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Chevrolet Kodiak/GMC Topkick
GMC C-7500, which shares its body with the TopKick
Manufacturer General Motors/Isuzu Motors
Also called GMC Topkick
Production 1980-2009
Assembly Flint, Michigan
Toluca, Mexico
Bogota, Colombia
Tejerías, Venezuela[1]
Class Medium-duty Truck
Layout Front engine, rear-wheel drive / four-wheel drive

The Chevrolet Kodiak (and similar GMC Topkick and Isuzu H-Series) is a line of medium-duty trucks from General Motors. It was produced from 1980 to 2009, when General Motors exited the medium-duty truck market.

The Kodiak/TopKick were commonly used as a basis for work trucks, cargo haulers, dump trucks, and similar vehicles which required medium duty torque, GVWR, towing capacity. There are aftermarket coachbuilders that built them as pickup trucks and commercial trucks for consumers. The Kodiak/Topkick are in the same class as the Ford F-650 and Dodge Ram 6500, as well as the International CXT in the consumer market.

Design History

First generation

1970s-1980s Chevrolet C-Series box truck

First generation
Production 1981-1993
Body style(s) 2-door truck

The Kodiak and TopKick were introduced in 1980 as stronger versions of GM's existing medium-duty C-Series trucks. "Kodiak" followed the pattern of "frontier beast" names given to heavier trucks such as the Chevrolet Bison and Chevrolet Bruin, while "Top Kick" came from military slang and tied in with GMC's heavy truck names of General and Brigadier. First-generation models can be distinguished by a full-width grille with quad square headlights arranged horizontally in chrome bezels underneath with the GMC lettering or Chevy "bowtie" above the grille; normal 1973-89 C50-C80s had single round headlights and the emblem all incorporated into the grille area.

Second generation

Early 1990s Chevrolet Kodiak box truck

Second generation
Production 1993-2002
Body style(s) 2-door truck
4-door truck

With the second generation in 1990, all GM medium conventionals took on the "Kodiak" or "Topkick" names, until they were dropped in 1995; these models used the GMT400 pickup cab until 2003, always with the original "square" dashboard dropped from light-duty models in 1995. While U.S. production ended in 2002, they continued to be produced for the Mexican domestic market in GM's Toluca plant through 2008.

Third generation

Third generation
Production 2002-2009
Body style(s) 2-door truck
4-door truck

6.6L Duramax V8 Diesel
7.8L I6 Diesel

8.1L Vortec V8 Gasoline
Transmission(s) 5-speed manual
6-speed manual
9-speed manual
10-speed manual
6-speed automatic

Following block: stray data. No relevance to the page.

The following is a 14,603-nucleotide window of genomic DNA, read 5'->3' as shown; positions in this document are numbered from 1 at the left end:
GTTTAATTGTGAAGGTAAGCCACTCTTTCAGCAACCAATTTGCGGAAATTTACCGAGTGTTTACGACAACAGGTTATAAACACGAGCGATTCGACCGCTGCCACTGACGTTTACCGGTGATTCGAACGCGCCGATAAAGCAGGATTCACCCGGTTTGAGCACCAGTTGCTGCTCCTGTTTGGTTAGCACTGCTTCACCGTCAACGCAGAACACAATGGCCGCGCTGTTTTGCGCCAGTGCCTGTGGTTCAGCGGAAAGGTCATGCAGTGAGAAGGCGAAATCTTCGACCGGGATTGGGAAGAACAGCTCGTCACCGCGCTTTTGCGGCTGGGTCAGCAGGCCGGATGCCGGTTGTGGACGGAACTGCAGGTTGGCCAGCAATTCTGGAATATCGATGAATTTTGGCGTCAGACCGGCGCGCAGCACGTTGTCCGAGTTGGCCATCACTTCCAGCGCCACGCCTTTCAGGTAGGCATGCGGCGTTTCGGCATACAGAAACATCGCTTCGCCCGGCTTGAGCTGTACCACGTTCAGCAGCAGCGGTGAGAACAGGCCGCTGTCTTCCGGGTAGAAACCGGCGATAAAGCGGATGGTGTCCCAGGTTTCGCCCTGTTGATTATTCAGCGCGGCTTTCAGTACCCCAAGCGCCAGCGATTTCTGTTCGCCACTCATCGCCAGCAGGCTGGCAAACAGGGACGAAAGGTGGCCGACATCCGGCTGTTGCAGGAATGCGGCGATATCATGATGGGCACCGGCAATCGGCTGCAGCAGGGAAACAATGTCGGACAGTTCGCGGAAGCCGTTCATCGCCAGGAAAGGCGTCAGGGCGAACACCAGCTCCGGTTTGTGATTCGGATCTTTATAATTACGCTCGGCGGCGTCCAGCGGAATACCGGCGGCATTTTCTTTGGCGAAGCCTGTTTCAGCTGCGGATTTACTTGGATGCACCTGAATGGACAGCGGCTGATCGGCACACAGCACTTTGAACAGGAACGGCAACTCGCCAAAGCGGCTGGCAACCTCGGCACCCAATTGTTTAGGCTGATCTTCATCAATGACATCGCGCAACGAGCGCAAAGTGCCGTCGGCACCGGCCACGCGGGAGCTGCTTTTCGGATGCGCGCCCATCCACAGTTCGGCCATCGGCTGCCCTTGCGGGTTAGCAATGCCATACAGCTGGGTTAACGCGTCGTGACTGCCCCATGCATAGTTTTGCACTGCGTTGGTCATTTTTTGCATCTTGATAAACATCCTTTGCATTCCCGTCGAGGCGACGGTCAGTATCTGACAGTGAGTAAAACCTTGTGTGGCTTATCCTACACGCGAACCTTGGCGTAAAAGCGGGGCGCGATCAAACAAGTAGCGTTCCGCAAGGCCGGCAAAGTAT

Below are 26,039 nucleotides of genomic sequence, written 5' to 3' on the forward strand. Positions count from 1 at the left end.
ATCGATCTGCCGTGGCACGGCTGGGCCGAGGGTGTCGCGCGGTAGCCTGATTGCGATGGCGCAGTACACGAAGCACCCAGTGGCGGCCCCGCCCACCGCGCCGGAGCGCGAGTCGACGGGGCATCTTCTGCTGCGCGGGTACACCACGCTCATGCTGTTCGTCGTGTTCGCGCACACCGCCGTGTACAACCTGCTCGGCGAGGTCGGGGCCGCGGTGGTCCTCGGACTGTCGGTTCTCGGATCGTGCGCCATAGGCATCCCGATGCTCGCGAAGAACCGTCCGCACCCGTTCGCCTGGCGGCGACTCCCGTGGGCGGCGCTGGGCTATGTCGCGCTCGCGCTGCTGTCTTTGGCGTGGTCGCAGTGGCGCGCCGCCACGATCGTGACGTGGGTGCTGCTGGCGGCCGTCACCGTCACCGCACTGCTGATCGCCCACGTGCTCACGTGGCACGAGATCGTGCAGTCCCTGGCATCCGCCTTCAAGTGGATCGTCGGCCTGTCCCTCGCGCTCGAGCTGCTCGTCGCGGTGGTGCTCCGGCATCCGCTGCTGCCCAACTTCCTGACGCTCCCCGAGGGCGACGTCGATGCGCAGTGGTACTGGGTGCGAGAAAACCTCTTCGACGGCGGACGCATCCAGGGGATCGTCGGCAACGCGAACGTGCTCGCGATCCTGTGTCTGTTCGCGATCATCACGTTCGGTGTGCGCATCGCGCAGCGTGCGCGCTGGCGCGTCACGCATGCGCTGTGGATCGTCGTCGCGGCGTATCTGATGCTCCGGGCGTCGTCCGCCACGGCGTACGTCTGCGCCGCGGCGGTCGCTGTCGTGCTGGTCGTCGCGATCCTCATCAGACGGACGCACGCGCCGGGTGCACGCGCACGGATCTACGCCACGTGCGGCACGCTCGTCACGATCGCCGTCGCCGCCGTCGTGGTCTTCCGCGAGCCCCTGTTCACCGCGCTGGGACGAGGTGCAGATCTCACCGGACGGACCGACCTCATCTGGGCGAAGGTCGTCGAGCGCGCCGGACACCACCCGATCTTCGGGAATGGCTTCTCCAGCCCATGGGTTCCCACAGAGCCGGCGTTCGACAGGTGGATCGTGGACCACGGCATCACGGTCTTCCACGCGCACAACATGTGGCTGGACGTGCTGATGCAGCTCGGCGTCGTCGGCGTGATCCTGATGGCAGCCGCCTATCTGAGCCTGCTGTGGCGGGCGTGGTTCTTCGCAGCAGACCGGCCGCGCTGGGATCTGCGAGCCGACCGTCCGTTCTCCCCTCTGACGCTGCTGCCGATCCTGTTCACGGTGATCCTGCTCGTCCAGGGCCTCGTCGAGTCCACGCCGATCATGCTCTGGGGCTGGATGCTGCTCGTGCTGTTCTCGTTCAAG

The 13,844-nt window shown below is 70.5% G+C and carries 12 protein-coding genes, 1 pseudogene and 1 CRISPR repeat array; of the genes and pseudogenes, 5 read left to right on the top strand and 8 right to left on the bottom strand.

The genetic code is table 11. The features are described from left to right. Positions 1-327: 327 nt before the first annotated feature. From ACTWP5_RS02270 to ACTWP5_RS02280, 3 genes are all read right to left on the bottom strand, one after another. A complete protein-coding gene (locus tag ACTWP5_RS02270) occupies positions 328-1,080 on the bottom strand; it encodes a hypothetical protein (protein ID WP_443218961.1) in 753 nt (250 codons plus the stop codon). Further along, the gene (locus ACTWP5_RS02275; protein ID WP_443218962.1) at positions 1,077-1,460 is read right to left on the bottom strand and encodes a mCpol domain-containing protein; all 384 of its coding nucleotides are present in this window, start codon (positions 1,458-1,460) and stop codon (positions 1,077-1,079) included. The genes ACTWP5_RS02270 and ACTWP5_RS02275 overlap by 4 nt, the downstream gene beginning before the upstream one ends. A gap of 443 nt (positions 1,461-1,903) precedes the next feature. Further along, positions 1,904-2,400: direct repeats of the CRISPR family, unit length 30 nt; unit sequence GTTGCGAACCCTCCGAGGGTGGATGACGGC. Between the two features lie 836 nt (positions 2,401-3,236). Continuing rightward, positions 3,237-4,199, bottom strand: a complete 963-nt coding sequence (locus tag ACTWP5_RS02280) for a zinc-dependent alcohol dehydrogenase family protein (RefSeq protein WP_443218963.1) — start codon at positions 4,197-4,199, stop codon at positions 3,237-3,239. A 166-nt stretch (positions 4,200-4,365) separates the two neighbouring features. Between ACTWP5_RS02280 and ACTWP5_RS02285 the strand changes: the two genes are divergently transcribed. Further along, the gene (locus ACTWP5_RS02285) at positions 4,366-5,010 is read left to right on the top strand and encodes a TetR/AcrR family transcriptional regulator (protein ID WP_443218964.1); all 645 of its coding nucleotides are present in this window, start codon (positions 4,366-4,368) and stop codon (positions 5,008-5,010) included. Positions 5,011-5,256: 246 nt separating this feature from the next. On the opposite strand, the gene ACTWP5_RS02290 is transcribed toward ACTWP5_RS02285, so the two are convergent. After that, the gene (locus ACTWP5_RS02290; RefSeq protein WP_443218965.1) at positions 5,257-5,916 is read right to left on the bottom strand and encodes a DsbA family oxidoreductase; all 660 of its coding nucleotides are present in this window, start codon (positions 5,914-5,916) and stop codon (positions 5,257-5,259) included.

5-speed automatic
Related Chevrolet Express/GMC Savana

2000s GMC TopKick in use as a U-Haul moving van.

Beginning with the 2003 model year, US-market models moved to a new platform with a more spacious cab based on the GM full-size vans. The 4500 and 5500 trucks had the option for Four-wheel drive. These trucks featured solid front axles, on both 4x2 and 4x4, instead of independent front suspension featured on the 3500 trucks. The drive-train consisted of a Duramax V8 engine, a Allison 1000 transmission, and a Dana S 110 rear axle. The 4x4 models added a New Process 273 C Transfer case and a Dana 70 front axle.

"Cadillac One", a one-of-a-kind Cadillac body mounted on the TopKick chassis.

A special Kodiak C4500 was introduced at the Chicago Auto Show in 2006. It is clearly aimed at the International RXT, also introduced there, with a DVD-based navigation system and powerful audio system. Pricing begins at $70,000. The two share a number of similarities, such as the options allowed in their premium packages, although the C4500 has higher power (300 hp versus 230 hp) and the RXT is a 4x2 drive vehicle with a higher towing capacity at 16,000 lb (7,300 kg). The newest version of the United States Presidential State Car is a Cadillac-badged limousine, which is actually based on a GMC Topkick chassis. The vehicle is styled as an enlarged Cadillac DTS.[2]

In December 2007, GM announced its intention to sell GM's medium-duty truck business, whose products include the Kodiak and Topkick, to Navistar International[3]. In August 2008, both GM and Navistar announced that their memorandum of understanding for the purchase had expired and was not renewed [4][5]. After four years of working with multiple potential buyers, including an anticipated five-year deal with Isuzu Motors announced late in January 2009 to take over the production line in Flint, Michigan,[6] General Motors decided to wind-down its medium-duty truck operations[7]. Production of the Chevy Kodiak and GMC Topkick medium duty trucks in Flint ceased on July 31, 2009.


Autobot Ironhide Topkick conversion, on display at the 2007 Detroit River Walk Festival.

A conversion of the commercial GMC Topkick called the Ultimate Class IV Topkick Pickup crewcab pickup truck was developed by General Motors and Monroe Truck Equipment (MTE). This special version features an 8-foot (2.4 m) steel dually pickup box and tailgate with custom composite side panels and protective Rhino interior lining. This vehicle serves as the alternate mode for the character Ironhide in the 2007 and 2009 Transformers films, as seen in the image at right.


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